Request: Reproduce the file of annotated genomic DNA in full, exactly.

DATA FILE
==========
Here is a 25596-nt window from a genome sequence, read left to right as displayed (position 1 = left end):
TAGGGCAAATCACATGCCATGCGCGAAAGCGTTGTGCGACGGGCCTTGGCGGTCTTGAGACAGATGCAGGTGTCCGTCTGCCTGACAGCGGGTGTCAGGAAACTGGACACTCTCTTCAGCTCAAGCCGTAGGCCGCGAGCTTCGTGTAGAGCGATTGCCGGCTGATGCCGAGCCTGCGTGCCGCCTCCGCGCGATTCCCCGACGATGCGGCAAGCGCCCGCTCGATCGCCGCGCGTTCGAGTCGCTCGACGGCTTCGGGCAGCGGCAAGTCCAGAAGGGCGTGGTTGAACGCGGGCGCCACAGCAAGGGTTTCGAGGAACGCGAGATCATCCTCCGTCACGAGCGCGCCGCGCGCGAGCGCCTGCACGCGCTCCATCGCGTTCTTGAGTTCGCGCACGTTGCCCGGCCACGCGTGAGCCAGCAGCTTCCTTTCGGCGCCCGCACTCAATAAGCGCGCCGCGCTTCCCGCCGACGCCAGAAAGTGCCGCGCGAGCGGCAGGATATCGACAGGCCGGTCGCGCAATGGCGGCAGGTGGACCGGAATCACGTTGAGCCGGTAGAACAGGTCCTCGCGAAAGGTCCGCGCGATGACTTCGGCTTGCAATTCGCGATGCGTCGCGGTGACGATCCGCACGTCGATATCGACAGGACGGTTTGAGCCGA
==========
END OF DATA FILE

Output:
Here is a 25596-nt window from a genome sequence, read left to right as displayed (position 1 = left end):
TAGGGCAAATCACATGCCATGCGCGAAAGCGTTGTGCGACGGGCCTTGGCGGTCTTGAGACAGATGCAGGTGTCCGTCTGCCTGACAGCGGGTGTCAGGAAACTGGACACTCTCTTCAGCTCAAGCCGTAGGCCGCGAGCTTCGTGTAGAGCGATTGCCGGCTGATGCCGAGCCTGCGTGCCGCCTCCGCGCGATTCCCCGACGATGCGGCAAGCGCCCGCTCGATCGCCGCGCGTTCGAGTCGCTCGACGGCTTCGGGCAGCGGCAAGTCCAGAAGGGCGTGGTTGAACGCGGGCGCCACAGCAAGGGTTTCGAGGAACGCGAGATCATCCTCCGTCACGAGCGCGCCGCGCGCGAGCGCCTGCACGCGCTCCATCGCGTTCTTGAGTTCGCGCACGTTGCCCGGCCACGCGTGAGCCAGCAGCTTCCTTTCGGCGCCCGCACTCAATAAGCGCGCCGCGCTTCCCGCCGACGCCAGAAAGTGCCGCGCGAGCGGCAGGATATCGACAGGCCGGTCGCGCAATGGCGGCAGGTGGACCGGAATCACGTTGAGCCGGTAGAACAGGTCCTCGCGAAAGGTCCGCGCGATGACTTCGGCTTGCAATTCGCGATGCGTCGCGGTGACGATCCGCACGTCGATATCGACAGGACGGTTTGAGCCGA